What does a holiday in Havana give you? The opportunity to take some great pics I would say. While that might not rock everyone’s vacation boat it was a change of gear for someone who shoots simchas and corporate events.
I also do personalised photo op tours in my London taxi, but for colour and transport, the blue skies and convertible cadillacs make Havana a dream destination for a photographer.
Everything deserves to be photographed – so that’s the friendly people, the vintage cars and the beautiful colonial buildings, many of which now lie in ruins behind their facades.
It’s simply fascinating: the rum, the music, the history, trying to understand the currencies (yes, there is more than one), the communism and the way of life.
The best time to visit Cuba is in the spring when it is still sunny, before the hurricane season begins in June, but we went in August, armed with sunscreen, mosquito repellent, umbrellas and fans for the humidity.
They say the food in Cuba is bland and repetitive so we went with few expectations, but wound up eating in some wonderful restaurants.
La Guarida is a paladar (privately-run restaurant) on the top floor of an otherwise derelict building, which counts Madonna and the Kardashians among its’ clientele. El Cocinero is in the residential area of Vedado, next to the arts centre, Fábrica del Arte Cubano.
It’s very popular so booking is essential, or you can just go for drink. Food and service at both ere excellent.
At the Palacio de la Artesanía in Habana Vieja, Gustavo initiated us in the art of smoking a Cuban cigar with rum and coffee – el maridaje or ritual. Unfortunately, Gustavo doesn’t speak English so you need a Spanish speaker to translate.
The first part of the ritual involves opening a new bottle of dark Havana Club rum and throwing the first part on the floor as ‘a gift to the Saints’.
While we smoked our Romeo & Juliet cigars Gustavo showed us the different way to hold them (the Fidel Castro, Winston Churchill or ladylike way), how to burn a ring at the beginning, deal with the ash (don’t flick it!) and when to put it out.
Or in our case, get it going.
We took two tours. On our first morning Willy was our guide on a walking tour of Old Havana.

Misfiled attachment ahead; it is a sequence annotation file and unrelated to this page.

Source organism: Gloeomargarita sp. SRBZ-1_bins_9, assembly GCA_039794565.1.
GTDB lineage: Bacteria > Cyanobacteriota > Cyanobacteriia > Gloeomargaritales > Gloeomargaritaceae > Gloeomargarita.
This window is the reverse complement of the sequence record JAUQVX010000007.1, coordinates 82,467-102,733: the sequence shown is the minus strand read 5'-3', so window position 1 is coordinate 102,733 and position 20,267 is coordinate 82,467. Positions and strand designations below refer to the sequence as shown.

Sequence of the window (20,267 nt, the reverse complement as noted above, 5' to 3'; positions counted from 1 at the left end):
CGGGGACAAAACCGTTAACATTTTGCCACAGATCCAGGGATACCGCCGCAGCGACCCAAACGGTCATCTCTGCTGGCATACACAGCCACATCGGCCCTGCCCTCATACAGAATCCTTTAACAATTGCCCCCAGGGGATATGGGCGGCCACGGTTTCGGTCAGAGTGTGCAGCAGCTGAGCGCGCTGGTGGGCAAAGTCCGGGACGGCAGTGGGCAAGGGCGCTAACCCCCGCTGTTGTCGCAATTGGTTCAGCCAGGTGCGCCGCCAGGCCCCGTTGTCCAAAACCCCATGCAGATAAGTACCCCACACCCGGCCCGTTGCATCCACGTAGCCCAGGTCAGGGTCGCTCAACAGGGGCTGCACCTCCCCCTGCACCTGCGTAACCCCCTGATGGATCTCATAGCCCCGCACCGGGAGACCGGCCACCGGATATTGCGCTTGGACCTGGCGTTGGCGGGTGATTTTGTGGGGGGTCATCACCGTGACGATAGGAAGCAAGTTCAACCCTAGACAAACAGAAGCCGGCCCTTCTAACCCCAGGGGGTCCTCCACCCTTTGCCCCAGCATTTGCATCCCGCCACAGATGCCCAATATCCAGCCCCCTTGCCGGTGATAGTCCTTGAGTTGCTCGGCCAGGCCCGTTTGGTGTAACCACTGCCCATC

He told us all about the history of the city and spent three hours showing us around.
It’s a great idea to do a walking tour on your first day in any city so you can decide what you would like to see more of.
There are a lot of museums in Havana, but we decided not to go to any of them.
Had we done it would have been to the rum and cigars museum, but opted instead to walk,chat to locals and take these photographs, but did take a tour in a masterfully restored vintage cadillac– great fun and a definite must-do.
Devising our own itinerary took us down El Malecón (the coast) to Fusterlandia, a neighbourhood of Havana which has been transformed into a work of art by local artist José Fuster.
On the way back we drove through the Havana Forest (Bosque de Havana) full of beautiful sweeping trees covered in green canopy plants and visited Hemingway’s haunts La Bodeguita del Medio and El Floridita, and the Raquel Hotel.
Mostly we explored Havana’s streets meeting locals who were happy to chat. We discovered that there is no poverty in Cuba, but people have very little.
Food is rationed (except for tourists) and everything belongs to the state.
With few shops and little to buy, Cuba is a refreshing contrast to our consumerism and an interesting lesson for our teenage kids.
- The Sollers travelled to Cuba with Virgin Atlantic and stayed in the Iberostar Parque Central from £164 per night
When Castro came to power in 1959, 90 percent of the 15,000 Jews in Cuba fled. Nowadays almost all the remaining 1,500 Jewbans (Jewish Cubans) live in Havana and are delighted to welcome visitors to their community.
Tours of Jewish interest are run by young Jewbans and visit the three synagogues. El Patronato (also known as Beth Shalom) is the largest, which also houses the community centre where the chagim are celebrated along with cheder classes and Israeli dancing.
The other shuls are the orthodox Adath Israel and the Sephardi Synagogue, which houses the Cuban Holocaust exhibition.
The Jewish Quarter is in the centre of the old city. Like much of Havana, it is run-down though Hotel Raquel is in a beautifully restored Art Nouveau building. With its mezuzah, Star of David, , L’Chaim bar and Garden of Eden restaurant, it is aimed at Jewish visitors and well worth a visit.